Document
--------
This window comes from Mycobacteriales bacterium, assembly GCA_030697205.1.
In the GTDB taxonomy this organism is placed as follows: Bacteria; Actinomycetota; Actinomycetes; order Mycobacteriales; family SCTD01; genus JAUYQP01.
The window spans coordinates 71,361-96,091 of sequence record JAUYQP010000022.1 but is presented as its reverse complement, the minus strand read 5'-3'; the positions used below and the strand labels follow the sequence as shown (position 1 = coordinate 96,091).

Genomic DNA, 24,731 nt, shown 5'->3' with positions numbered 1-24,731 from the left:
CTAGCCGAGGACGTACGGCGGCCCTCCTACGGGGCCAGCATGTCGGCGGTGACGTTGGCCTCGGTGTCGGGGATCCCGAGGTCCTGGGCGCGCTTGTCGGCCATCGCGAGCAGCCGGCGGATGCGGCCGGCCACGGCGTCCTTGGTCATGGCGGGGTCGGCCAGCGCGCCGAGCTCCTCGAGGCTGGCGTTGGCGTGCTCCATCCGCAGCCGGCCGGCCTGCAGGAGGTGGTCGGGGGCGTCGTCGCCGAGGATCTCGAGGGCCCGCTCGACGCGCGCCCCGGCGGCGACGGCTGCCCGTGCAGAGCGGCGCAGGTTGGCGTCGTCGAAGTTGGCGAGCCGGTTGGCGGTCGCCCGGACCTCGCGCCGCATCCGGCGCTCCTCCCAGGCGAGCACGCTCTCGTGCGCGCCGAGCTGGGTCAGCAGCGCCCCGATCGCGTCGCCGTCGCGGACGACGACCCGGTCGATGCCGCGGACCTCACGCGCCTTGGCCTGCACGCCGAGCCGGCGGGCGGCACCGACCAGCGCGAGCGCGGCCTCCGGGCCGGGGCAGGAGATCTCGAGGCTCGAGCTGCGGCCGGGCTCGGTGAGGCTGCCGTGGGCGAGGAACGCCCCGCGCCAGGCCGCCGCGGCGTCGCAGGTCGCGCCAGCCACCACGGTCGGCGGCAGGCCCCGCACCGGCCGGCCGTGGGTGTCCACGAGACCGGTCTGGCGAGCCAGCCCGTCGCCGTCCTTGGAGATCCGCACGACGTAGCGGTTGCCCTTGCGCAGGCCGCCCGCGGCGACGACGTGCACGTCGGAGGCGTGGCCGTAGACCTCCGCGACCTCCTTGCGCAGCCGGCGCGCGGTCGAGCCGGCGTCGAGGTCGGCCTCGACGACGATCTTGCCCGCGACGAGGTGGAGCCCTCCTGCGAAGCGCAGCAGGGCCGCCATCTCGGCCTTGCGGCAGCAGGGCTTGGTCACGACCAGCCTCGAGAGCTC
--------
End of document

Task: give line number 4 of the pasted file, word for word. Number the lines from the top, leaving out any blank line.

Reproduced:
Genomic DNA, 24,731 nt, shown 5'->3' with positions numbered 1-24,731 from the left: